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Messages - BaySailor

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I find  the items to be compelling. Did Oland's lawyers miss the ball by not asking the pathologist if the evidence suggested that the attacker was right or left handed? Sounds like it to me. I can see why the prosecution didn't ask. Why was the lawyer's witness account (Cheryl Johnson) of a heated argument heard coming from Oland's office area, just before he was likely killed, not part of the testimony at the first trial? One of our unanswered questions--did the defense mess up on this also?

As far as Dennis having a financial motive to kill his father, I think it is evident that Richard would never allow Dennis to lose the family homestead, Sevenacres, due to financial problems. RO saved the estate after DO's divorce and I'm confident that he would do it again, and just take it off DO's share of his estate.

Unfortunately, I couldn't find the article in the link provided.
Yes, I agree, it seems odd from afar that Cheryl Johnson did not take the stand, but I can't believe that lawyers with the experience of Gold et al simply overlooked it- I suspect there is something more that either prevented her from testifying or led both sides OR the judge to determine her testimony wouldn't be relevant or appropriate. Otherwise that would be a terrible error of omission for the defense to have made.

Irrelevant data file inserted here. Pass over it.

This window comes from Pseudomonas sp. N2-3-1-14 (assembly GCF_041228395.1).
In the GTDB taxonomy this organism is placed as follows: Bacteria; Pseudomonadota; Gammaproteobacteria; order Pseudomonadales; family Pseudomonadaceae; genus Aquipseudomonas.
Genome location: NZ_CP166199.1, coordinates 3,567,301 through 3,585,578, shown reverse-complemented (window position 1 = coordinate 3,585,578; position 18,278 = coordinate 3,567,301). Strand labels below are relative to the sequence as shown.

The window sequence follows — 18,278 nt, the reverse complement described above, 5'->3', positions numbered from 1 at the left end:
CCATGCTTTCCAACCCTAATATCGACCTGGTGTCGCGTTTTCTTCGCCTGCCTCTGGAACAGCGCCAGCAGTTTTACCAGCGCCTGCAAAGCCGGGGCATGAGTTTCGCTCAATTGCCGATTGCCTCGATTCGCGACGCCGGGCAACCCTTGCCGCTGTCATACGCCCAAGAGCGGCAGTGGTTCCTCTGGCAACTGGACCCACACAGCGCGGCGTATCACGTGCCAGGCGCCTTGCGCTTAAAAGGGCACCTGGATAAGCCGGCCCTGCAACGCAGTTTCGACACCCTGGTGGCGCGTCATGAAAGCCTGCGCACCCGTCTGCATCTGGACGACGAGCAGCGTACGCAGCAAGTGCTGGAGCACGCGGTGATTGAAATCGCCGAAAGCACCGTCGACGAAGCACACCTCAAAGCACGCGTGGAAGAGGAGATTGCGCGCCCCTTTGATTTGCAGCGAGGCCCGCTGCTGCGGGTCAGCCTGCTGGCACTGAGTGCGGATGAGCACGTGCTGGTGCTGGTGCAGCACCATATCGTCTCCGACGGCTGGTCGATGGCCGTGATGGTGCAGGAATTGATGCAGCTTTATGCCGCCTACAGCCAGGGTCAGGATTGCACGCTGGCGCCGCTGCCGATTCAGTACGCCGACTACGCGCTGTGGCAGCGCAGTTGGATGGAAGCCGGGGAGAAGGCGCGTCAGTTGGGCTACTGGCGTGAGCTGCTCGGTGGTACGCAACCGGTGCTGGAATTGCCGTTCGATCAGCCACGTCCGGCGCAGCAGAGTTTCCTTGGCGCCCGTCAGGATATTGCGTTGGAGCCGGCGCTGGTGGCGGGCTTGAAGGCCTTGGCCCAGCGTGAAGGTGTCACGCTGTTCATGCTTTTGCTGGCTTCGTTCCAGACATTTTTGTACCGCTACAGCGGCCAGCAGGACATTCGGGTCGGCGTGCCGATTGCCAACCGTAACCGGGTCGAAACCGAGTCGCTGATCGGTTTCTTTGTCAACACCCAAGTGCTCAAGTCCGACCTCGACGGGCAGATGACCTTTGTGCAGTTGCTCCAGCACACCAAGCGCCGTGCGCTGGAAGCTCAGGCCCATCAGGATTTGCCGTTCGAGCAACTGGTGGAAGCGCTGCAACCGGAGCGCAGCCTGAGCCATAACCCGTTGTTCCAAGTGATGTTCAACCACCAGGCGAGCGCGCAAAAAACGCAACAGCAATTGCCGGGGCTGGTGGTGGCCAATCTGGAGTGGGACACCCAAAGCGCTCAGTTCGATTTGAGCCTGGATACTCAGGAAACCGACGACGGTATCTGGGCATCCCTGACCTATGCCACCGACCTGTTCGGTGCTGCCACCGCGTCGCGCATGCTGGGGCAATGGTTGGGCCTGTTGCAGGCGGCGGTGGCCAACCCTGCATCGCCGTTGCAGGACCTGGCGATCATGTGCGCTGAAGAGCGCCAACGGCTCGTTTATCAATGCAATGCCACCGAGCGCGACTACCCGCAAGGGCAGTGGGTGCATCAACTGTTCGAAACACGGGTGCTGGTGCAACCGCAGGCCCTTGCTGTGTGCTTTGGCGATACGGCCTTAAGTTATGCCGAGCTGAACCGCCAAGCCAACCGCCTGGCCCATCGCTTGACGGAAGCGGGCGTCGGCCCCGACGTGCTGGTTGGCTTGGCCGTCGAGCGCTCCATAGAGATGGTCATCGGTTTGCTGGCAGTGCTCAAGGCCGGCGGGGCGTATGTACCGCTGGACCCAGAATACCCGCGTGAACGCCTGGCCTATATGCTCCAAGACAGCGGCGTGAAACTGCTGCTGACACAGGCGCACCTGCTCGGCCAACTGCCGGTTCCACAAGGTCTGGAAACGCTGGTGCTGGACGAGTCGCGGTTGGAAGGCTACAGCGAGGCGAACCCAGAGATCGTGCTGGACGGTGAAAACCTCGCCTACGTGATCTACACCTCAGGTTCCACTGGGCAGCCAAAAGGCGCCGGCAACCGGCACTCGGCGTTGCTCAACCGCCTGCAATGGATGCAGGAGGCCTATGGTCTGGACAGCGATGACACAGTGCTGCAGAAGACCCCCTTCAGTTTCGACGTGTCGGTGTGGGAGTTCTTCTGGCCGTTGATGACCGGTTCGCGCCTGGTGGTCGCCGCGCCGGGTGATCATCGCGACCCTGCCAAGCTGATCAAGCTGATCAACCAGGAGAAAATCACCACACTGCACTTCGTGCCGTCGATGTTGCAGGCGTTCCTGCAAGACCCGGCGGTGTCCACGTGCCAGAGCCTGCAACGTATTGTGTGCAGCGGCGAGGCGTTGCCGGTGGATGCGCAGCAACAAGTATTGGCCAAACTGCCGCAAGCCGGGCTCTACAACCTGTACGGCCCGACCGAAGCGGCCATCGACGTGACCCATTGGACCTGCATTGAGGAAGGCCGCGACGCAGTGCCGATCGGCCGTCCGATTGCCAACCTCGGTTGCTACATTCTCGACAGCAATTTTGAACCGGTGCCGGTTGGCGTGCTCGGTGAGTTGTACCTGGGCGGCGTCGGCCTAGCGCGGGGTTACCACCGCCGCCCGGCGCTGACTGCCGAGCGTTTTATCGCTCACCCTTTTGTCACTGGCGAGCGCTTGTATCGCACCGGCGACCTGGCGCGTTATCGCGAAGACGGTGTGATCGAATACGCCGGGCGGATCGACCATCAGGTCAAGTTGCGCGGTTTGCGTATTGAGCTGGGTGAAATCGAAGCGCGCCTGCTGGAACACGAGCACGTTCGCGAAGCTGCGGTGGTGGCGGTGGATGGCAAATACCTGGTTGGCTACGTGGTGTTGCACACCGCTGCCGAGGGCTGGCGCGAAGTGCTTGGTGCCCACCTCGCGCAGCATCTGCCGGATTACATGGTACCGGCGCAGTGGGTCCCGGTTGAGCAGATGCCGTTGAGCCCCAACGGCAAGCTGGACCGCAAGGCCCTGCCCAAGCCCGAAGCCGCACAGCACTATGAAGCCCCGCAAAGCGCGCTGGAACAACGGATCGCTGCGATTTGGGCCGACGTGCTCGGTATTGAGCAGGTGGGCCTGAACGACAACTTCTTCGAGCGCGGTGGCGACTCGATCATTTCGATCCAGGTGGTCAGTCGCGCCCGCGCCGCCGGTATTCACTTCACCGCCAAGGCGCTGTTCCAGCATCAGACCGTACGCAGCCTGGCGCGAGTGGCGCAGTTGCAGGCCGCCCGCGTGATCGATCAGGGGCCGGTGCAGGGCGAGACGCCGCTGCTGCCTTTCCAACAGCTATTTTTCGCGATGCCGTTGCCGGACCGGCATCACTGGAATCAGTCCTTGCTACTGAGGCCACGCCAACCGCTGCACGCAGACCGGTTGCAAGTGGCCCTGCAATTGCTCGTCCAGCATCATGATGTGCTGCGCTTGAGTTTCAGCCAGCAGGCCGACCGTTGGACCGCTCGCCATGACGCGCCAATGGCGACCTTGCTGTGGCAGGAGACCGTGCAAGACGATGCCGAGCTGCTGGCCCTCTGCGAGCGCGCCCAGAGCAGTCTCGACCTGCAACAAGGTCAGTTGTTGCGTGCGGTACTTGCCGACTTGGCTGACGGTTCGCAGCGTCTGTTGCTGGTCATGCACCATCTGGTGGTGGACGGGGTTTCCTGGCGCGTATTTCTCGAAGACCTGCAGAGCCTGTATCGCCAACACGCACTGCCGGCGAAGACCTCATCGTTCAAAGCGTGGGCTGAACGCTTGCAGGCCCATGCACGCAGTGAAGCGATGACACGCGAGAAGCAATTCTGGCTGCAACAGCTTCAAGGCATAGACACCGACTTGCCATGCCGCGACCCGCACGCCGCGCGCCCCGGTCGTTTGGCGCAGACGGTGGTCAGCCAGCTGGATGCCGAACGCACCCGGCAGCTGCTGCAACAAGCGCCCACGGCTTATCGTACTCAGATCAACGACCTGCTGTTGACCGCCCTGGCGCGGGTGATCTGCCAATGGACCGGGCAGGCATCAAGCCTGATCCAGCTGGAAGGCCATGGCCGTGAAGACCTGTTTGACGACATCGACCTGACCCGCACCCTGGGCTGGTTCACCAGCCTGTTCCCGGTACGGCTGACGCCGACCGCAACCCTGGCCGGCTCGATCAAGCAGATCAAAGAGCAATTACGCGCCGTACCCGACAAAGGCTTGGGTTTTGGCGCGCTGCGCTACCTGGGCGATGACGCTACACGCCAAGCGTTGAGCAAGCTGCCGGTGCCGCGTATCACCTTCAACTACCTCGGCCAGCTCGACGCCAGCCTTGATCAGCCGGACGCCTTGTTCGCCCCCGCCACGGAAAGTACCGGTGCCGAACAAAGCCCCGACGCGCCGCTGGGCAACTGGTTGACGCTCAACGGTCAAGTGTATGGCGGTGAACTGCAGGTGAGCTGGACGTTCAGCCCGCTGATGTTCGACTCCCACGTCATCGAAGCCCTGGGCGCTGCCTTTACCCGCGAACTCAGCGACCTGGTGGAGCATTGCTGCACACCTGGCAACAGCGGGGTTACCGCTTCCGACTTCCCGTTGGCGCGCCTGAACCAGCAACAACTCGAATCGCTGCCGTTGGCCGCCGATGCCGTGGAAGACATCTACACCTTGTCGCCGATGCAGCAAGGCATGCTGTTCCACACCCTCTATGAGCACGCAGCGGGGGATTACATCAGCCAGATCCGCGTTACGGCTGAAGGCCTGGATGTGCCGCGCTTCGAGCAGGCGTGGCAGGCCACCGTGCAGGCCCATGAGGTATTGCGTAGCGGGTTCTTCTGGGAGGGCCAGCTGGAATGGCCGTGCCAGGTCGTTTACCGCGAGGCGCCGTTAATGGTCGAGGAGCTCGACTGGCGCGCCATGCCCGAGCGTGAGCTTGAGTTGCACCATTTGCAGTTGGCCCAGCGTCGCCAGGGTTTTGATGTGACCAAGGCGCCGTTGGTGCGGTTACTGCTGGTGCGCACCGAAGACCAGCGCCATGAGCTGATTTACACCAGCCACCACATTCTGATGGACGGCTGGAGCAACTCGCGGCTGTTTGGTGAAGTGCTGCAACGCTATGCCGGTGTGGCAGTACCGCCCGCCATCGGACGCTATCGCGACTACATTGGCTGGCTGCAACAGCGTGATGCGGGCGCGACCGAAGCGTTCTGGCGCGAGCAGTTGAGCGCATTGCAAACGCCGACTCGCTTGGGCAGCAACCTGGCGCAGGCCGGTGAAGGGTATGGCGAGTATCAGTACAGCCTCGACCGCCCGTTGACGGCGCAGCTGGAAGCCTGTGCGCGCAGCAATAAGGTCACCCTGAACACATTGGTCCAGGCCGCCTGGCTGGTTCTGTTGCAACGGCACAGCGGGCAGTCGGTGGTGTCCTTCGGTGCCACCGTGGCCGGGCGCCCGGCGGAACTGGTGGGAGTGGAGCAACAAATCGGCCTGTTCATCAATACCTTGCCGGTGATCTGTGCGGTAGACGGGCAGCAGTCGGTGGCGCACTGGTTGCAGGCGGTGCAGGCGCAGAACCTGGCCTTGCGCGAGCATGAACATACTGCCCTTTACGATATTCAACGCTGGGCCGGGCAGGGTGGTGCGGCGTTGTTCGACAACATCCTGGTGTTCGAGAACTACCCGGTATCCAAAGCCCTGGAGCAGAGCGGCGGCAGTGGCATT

I too also believe that Dick might well have decided to retain the 7 Acres property, but that does not alter the fact that Dennis couldn't pay his credit cards and was getting cash advances from his manager John Travis, and misled a bank about his income on a mortgage application. I see that, and his inheritance, as motive.   


A new trial may well deal with three things: an argument, a jacket and whether the murder weapon � thought to be a drywall hammer � was swung by a left hand or a right.

PART 1: Why the second-degree murder case against Oland fell apart

A Saint John lawyer, Cheryl Johnson, heard an animated argument in or near Richard Oland�s Canterbury Street office the evening of the murder, shortly before two men working in the print shop below the office heard thumping and banging sounds, perhaps of a struggle, overhead.